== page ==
Capt. Walsh, who was taken over with the Elder Dempster fleet in 1903, still remains as manager of the C.P.O.S. at Montreal. He has sailed the seas over for many a year, and was in the Gold Coast of Africa trade before joining the C.P.R.
And then there was Capt. Evans, “Bully” Evans, not nicknamed as you might suppose, but from his many years of piloting cattle ships. He had a keen sense of humor and a wonderfully hearty and infectious laugh. His gruff, bass voice and sometimes frowning eyebrows hid one of the kindest hearts that ever beat, and now, alas, it’s stilled for ever.
How Smith Tricked a Sub.
CAPT. SMITH sailed the Milwaukee for years. She went a long way in a long time. Early in her career, before his command, she lost her nose in an argument with the East Coast of England. The new one supplied by the generous owners served a purpose but did not add to her speed and although she was credited with 9.2 on her trials her fair sea average was nearer 2.9. Capt. Smith was heading her out into the broad Atlantic, when a submarine broke water on his starboard bow. He was unarmed save for a tenfoot log of wood he had mounted on the bow, and some detonating caps. Swinging his ship bow on, he trained his “ordnance ” and one cap exploded so realistically that the sub. promptly ducked. A few hours later the Hesperian went to the bottom, through, it is supposed, the same submarine.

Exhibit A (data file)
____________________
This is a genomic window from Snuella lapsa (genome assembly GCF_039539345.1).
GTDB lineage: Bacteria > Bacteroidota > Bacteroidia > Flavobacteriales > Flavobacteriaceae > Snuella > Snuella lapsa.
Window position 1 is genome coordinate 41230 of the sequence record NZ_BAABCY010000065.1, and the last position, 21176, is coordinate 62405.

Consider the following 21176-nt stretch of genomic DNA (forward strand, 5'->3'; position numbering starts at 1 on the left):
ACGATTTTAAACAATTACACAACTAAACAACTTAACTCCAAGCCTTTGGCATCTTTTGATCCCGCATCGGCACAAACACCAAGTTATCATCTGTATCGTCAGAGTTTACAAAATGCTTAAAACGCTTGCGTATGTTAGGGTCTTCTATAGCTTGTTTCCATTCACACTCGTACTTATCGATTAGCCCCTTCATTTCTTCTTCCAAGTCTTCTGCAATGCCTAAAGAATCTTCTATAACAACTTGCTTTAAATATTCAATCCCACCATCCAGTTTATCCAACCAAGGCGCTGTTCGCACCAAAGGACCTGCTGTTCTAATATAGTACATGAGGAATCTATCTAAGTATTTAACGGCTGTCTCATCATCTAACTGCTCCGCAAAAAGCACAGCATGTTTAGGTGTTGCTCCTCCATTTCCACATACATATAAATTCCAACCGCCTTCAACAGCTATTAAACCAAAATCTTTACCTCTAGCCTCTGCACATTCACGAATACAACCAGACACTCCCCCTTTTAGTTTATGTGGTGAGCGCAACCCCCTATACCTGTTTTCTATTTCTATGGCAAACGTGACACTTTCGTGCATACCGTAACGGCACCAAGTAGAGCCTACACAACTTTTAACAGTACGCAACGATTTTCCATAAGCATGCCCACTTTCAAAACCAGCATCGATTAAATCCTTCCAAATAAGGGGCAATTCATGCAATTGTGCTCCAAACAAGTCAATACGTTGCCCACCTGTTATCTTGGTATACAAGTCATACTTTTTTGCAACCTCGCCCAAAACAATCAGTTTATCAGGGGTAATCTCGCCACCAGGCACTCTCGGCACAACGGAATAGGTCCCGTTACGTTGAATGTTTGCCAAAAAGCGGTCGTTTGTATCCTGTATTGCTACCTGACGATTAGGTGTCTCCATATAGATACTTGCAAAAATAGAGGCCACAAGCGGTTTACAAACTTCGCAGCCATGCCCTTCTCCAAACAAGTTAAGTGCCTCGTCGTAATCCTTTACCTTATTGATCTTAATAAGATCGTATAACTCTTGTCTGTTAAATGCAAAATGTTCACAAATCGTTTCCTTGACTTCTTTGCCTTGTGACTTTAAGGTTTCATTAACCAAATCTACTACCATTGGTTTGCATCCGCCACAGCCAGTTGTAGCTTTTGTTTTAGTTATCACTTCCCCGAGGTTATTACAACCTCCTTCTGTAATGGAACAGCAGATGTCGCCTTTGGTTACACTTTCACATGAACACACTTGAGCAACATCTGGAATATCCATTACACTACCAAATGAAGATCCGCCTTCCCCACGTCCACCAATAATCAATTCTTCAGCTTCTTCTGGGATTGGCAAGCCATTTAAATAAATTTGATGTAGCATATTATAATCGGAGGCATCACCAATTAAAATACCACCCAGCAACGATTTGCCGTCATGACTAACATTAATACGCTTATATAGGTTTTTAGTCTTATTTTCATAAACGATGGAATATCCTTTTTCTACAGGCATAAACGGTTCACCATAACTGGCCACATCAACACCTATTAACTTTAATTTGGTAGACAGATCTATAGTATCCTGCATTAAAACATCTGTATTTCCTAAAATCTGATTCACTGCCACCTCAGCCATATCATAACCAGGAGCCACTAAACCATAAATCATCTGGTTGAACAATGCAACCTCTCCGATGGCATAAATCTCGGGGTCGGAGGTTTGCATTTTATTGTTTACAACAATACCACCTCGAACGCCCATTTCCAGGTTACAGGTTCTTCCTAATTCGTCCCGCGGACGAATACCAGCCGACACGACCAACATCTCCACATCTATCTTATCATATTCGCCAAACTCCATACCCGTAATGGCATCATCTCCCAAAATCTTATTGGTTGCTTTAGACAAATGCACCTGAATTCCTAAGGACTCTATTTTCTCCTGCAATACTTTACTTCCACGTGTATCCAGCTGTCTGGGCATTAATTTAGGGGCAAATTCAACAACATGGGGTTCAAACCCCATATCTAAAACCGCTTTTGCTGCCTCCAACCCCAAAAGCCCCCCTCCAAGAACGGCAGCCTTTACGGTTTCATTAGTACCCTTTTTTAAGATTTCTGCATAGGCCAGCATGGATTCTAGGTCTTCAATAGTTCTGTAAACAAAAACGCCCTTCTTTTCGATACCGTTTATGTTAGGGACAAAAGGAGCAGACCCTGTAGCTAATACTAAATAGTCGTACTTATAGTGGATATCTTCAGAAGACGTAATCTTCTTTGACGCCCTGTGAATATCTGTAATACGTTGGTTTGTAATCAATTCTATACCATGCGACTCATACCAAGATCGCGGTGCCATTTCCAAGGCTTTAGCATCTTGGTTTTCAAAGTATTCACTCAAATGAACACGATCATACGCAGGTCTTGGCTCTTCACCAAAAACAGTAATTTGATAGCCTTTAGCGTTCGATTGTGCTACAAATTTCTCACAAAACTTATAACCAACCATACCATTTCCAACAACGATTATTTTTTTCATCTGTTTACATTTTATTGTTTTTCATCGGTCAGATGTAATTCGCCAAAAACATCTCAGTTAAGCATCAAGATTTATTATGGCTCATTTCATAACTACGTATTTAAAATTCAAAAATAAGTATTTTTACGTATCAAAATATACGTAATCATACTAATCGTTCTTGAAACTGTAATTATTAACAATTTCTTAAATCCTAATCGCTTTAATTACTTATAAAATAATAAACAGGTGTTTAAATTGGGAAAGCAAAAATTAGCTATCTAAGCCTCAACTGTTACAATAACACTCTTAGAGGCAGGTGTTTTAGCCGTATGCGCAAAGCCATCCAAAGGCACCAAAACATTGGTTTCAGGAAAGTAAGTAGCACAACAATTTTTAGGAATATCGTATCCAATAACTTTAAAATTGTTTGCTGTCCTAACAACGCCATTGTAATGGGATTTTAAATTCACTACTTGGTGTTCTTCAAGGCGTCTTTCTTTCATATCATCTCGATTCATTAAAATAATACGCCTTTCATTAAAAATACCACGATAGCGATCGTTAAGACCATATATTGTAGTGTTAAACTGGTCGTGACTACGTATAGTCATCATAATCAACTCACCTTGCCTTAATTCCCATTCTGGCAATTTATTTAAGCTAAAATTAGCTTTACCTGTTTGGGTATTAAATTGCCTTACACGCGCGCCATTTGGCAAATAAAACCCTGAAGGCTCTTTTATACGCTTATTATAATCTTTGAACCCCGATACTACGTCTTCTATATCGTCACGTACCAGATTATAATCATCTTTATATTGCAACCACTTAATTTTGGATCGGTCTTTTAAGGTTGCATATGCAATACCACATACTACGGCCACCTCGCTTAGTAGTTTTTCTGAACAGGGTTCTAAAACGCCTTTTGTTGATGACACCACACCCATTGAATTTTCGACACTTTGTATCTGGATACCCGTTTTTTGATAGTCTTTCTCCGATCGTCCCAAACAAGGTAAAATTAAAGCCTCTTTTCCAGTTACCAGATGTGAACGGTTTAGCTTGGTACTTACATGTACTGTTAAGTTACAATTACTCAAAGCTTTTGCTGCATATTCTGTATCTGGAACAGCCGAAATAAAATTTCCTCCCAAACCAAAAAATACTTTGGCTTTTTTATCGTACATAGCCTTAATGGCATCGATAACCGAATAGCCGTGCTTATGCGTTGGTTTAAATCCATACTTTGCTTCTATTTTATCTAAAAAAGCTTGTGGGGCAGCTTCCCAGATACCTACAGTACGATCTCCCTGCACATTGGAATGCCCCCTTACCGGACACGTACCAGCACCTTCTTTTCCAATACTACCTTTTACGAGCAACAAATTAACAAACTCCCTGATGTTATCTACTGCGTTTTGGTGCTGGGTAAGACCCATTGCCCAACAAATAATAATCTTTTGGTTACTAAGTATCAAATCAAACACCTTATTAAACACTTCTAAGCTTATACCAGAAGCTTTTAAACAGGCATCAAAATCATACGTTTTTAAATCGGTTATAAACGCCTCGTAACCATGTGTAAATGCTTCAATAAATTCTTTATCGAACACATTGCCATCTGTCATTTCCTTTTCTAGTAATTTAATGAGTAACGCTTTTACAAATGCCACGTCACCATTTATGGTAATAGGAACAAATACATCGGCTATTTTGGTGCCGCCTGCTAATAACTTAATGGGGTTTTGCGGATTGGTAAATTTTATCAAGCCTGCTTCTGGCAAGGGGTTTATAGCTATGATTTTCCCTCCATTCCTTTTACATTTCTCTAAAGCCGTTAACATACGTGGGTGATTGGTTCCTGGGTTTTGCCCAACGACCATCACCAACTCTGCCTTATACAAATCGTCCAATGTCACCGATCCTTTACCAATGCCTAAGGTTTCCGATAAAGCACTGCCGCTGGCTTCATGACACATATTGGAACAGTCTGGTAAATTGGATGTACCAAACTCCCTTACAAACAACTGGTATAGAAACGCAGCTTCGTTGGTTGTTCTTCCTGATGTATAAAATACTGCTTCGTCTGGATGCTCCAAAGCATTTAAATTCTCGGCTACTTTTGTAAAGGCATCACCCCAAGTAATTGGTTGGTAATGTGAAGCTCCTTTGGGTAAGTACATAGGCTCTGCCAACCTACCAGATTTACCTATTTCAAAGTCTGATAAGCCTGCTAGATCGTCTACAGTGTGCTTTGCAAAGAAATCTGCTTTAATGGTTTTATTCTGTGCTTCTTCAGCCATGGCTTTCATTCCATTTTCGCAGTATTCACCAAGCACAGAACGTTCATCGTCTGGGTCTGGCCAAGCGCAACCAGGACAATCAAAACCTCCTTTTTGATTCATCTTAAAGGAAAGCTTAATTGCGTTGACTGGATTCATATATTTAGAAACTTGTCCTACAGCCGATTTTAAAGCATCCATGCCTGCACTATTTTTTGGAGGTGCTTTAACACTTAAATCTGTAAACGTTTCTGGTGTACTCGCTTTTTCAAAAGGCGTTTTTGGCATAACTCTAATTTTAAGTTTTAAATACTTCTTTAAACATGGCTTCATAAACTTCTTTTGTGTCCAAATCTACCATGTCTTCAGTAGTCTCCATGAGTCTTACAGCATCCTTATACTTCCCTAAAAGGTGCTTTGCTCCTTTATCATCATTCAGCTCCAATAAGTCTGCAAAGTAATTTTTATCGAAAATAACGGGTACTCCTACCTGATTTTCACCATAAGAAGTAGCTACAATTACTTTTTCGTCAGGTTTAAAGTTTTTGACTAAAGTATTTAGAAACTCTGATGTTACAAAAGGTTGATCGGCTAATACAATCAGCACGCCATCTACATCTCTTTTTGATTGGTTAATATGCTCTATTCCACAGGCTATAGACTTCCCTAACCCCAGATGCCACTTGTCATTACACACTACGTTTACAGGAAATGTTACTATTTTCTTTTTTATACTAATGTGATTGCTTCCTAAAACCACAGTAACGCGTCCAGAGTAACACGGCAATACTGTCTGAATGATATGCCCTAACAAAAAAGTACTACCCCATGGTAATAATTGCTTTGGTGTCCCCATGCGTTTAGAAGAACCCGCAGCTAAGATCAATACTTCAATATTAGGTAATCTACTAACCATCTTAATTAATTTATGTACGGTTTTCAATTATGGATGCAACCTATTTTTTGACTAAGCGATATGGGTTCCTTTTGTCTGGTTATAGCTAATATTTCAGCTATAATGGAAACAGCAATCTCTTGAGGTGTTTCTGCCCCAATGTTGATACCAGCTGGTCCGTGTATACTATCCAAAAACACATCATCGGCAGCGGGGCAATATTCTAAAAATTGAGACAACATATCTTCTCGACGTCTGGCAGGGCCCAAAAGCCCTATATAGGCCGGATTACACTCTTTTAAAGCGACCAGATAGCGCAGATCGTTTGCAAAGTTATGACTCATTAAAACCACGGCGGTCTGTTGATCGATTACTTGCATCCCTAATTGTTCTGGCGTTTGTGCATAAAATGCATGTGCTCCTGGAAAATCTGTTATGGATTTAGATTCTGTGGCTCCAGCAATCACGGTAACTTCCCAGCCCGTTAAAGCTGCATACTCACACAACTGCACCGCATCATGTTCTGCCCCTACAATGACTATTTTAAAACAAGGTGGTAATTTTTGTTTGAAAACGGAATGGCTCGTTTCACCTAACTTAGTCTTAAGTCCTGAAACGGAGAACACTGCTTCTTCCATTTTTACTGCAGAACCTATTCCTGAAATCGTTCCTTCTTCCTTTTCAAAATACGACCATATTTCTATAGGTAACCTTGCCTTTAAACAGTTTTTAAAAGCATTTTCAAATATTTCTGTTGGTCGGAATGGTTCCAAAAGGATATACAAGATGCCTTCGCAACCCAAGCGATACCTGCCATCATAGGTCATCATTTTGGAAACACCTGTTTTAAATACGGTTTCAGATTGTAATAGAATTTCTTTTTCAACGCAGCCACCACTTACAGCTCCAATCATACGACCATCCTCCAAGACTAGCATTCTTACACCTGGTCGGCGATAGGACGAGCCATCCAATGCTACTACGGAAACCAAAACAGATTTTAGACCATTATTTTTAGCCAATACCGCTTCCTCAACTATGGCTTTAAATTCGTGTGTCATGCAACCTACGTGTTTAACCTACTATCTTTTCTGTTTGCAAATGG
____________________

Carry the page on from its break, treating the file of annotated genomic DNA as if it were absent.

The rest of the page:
Capt. Boothby, whose brother is the English author, Guy Boothby; and Capt. Hodder, who stood six feet two in his stocking feet and weighed three and a half pounds for every inch of his height, were born of the sea. I nearly “beat up” Capt. Hodder once, but explained afterward I had refrained principally on account of his size and his sex. One of his boys was torpedoed three times, and he thought the last time was particularly hard luck as the boy only saved his pyjamas and a red flannel undershirt.